Two of the most talked-about Broadway plays of recent seasons were “Doubt” and “Frost/Nixon.” “Doubt,” by John Patrick Shanley, dealt with a nun’s suspicions of sex abuse in a Catholic school in the Bronx. Though set in 1964, the play responded to scandals in the present. “Frost/Nixon,” by Peter Morgan, focused on the famous television interviews of 1977, when the lightweight British talk-show host effectively put our 37th president on trial for abuses of executive power. It, too, resonated with contemporary concerns.
Now, in provocative counterpoint, powerful film adaptations of the two plays are showing concurrently in American movie houses: a parable and a docudrama both crackling with urgency.
To extract a confession: that is the objective for Sister Aloysius, the principal of Shanley’s fictional parochial school, as it is for David Frost. As the world knows, Frost succeeded, ambushing Nixon in front of the television cameras with documented fact.. Sister Aloysius, as Shanley’s play has it, fails.
“It’s my job to outshine the fox in cleverness,” Sister Aloysius says, the fox being one Father Flynn, who has taken the school’s first black student under his wing. Her ammunition when she confronts Father Flynn in the privacy of her office amounts to no more than circumstantial evidence and her convictions. When the game seems lost, she bluffs—and lo, Flynn caves, requesting a transfer from the bishop, as she dictates. Between her and Flynn, that amounts to a confession. But the public exposure that would put him out of commission does not occur. In the final play, we learn that he has been appointed pastor of another school.
“It’s a promotion,” Sister Aloysius tells Sister James, the guileless young nun who has been her reluctant confederate. When Sister James claims still to be convinced of Flynn’s innocence, Sister Aloysius breaks down. “I have doubts!,” she cries out. “I have such doubts.”
I have heard four formidable actresses as Sister Aloysius deliver that line: Cherry Jones, in the original production, directed by Doug Hughes; Eileen Atkins, who took over from her on Broadway; Dominique Labourier, in Roman Polanski’s staging in Paris; and Meryl Streep in the movie, directed by the playwright. Until that moment, each had me hooked. Then, with a stroke, I disbelieved. You have doubts, Sister? Oh, no you don’t.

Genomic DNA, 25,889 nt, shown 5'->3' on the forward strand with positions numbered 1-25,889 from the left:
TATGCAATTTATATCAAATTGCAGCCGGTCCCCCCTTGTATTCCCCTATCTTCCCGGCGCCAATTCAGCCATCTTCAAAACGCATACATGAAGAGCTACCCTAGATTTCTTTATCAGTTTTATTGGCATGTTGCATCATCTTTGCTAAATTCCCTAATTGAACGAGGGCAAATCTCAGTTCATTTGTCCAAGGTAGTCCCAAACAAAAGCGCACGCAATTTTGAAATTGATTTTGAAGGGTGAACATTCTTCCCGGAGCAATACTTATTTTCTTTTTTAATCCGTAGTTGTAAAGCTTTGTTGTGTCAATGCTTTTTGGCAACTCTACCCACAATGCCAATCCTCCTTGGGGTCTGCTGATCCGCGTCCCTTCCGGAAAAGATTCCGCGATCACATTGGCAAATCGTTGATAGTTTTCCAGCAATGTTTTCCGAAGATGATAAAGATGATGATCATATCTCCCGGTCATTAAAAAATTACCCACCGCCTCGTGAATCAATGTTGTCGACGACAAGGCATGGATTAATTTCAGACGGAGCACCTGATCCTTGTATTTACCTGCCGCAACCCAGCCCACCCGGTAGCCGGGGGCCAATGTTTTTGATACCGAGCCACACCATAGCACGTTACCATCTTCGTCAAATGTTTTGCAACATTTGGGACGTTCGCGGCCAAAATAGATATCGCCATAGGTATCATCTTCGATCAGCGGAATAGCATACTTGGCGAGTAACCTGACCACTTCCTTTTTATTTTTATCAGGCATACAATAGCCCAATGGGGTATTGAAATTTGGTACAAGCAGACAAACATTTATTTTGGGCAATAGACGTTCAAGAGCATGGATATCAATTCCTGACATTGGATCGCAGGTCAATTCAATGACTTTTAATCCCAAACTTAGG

That about-face has continued to bother me, and now I think know why. I had not stopped to ask the obvious question. Sister Aloysius is in no doubt about Flynn, surely. So what is she in doubt about?
For possible answers, it helps to think back to Father Flynn’s sermon that opens the play. “What do you do,” he begins, “when you’re not sure?” What follows is a meditation on doubt that is emotionally suggestive but highly nebulous. In a first dialogue with Sister James, Sister Aloysius wonders what he was talking about: “Is Father Flynn in Doubt,” she asks, “is he concerned that someone else is in Doubt?”
Sister Aloysius, too, has her secrets. Out of charity, she covers for a sister who is going blind. Under fire from Flynn, she admits having committed mortal sin. She lies to trap Flynn.
“When you take a step to address wrong-doing, you are taking a step away from God, but in His service,” Sister Aloysius says for the benefit of Sister James. But where does it leave Sister Aloysius in stalking Father Flynn? “I don’t know what to do,” she continues. “There are parameters which protect him and hinder me.” By the end of the play, it may be those parameters she is doubting, which is to say the Church that has exacted her vow of obedience.
David Frost’s coup de télé offered the nation the comfort we like to call closure, and so does the movie “Frost/Nixon.” “Doubt” calls that very notion into question. “If I could, Sister James, I would certainly live in innocence,” Sister Aloysius says while on her journey. “But innocence can only be wisdom in a world without evil.”
Truth will out. Or so they say.